President Ollanta Humala today called on the country’s young people to read the new youth labor law and reflect on its benefits, following a week of protests that built up to a march in Lima that included several violent incidents.
Hundreds of young men and women marched in Lima yesterday against the government’s new Youth Labor Law, one of a series of measures the Executive recently sent to Congress as initiatives to boost the economy. The march began in the Plaza San Martin, in downtown Lima, and progressed to Miraflores but along the way, according to Interior minister Daniel Urresti, professional protesters infiltrated the protests and used bricks and heavy sticks.
Some 30 youths were arrested, but reportedly later released. Six youths filed complaints of police aggression, according to the national Human Rights Coordinator, and three police were also reportedly injured.
“I urge the young people who yesterday went out to protest, to become properly informed on the law and to reflect,” said President Humala. ” If they have [a job], they should also aspire to making sure that others have something.”
Ex President Alan Garcia took to Twitter to criticize the law. “The Humalas are against young people. Military service, short hair, intervention in universities, employment without benefits. Peru is not a barracks.”
In response, Humala said, “There are several Garcias. What people need to see in people is coherence. [The law] is similar to what former President Garcia defended in his own government. I don’t understand why he has changed positions so quickly.”
Earlier in the day, first lady Nadine Heredia described the criticism from members of Congress who earlier had voted for and were now opposing the law as “cheap political posturing.”
The law, passed by Congress, is designed to reduce unemployment and informal employment, creating jobs for people between the ages of 18 and 24 by allowing businesses to hire them and put them on the payroll but without the social benefits of service compensation fund, bonuses, family bonus, and a share in profits. The social benefits are incorporated if the business continues to employ the person after he or she turns 25.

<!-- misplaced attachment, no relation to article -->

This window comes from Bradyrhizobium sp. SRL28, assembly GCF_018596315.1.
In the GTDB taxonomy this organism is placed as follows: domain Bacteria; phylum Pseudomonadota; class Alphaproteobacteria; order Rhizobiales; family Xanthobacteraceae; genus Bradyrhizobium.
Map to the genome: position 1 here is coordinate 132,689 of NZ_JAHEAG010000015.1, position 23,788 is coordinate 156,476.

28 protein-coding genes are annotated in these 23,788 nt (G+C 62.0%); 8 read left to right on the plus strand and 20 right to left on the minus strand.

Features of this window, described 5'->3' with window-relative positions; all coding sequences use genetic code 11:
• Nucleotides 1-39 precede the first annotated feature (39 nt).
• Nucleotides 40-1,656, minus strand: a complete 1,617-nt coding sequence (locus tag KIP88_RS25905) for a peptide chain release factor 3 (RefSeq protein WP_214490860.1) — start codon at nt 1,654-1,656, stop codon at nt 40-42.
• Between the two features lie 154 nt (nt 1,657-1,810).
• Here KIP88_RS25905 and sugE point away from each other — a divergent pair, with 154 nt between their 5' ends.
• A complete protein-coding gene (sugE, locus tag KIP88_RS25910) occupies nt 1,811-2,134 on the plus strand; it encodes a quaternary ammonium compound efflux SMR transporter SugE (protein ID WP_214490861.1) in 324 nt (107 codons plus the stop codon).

The target group is young people just out of high school, with no specialized skills or possibilities of technical training or higher education and, therefore, few possibilities of formal and long-term employment.
Humala said the possibility of serious, even if short-term, employment is designed to provide young people with the possibility of “training, qualifications and then better income later on. We’re fighting against informality,” said Humala.
Meanwhile, congressman Daniel Abugattas, of the ruling party, said in a town hall meeting and teleconference that the State will be investing S/. 600 million to cover EsSalud health insurance for young people hired by small businesses and to reimburse small businesses in the investment they make to train young employees.
Economist Pedro Pablo Kuczynski, a former presidential candidate, is also critical of the law but for different reasons.
“I have said the program should be extended to 30 years of age. But what the press does not mention is that I have always said that [these jobs] should have the corresponding benefits and that a new unemployment insurance should be created,” Kuczynski said in a recorded statement posted on Youtube.
Alfonso García-Miró, president of the private industry confederation, Confiep, estimates the law could bring in two million potential employees to the work force who “from one day to the next” will have an opportunity to get “a dignified and formal job instead of the informal jobs they have access to today.”